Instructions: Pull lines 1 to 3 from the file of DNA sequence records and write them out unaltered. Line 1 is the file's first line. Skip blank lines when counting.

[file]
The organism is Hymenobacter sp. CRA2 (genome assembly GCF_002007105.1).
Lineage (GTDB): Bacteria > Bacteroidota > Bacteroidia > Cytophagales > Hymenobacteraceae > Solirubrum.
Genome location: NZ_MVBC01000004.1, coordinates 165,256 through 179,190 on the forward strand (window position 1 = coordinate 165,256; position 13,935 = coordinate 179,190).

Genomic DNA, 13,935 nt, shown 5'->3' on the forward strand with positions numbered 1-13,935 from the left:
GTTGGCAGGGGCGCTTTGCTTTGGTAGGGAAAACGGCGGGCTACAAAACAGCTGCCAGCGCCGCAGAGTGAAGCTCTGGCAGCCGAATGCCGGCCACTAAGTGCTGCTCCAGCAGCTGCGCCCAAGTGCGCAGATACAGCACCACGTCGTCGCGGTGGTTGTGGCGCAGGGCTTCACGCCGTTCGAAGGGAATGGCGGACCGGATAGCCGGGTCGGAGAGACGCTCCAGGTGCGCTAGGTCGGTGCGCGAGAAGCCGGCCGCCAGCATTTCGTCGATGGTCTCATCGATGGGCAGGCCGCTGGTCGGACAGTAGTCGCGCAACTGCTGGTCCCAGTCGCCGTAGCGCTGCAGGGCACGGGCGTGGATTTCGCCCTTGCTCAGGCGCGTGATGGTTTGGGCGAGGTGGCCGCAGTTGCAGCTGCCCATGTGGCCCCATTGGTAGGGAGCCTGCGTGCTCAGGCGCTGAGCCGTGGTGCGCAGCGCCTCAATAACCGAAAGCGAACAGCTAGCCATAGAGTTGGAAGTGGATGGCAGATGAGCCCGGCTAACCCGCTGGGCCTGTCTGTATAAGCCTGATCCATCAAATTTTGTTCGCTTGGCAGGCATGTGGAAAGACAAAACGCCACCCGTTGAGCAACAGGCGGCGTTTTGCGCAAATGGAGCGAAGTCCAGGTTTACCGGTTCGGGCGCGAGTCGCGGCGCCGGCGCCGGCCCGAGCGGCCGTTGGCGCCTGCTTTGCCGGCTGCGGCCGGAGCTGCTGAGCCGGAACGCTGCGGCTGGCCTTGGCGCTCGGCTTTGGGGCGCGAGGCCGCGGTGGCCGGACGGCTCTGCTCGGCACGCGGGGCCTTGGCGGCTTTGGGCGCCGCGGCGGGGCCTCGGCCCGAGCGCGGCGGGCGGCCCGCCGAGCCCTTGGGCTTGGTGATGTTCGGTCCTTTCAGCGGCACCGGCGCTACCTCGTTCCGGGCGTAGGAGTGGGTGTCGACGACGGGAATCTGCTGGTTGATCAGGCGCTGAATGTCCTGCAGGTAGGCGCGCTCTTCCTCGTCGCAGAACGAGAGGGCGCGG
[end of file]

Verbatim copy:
The organism is Hymenobacter sp. CRA2 (genome assembly GCF_002007105.1).
Lineage (GTDB): Bacteria > Bacteroidota > Bacteroidia > Cytophagales > Hymenobacteraceae > Solirubrum.
Genome location: NZ_MVBC01000004.1, coordinates 165,256 through 179,190 on the forward strand (window position 1 = coordinate 165,256; position 13,935 = coordinate 179,190).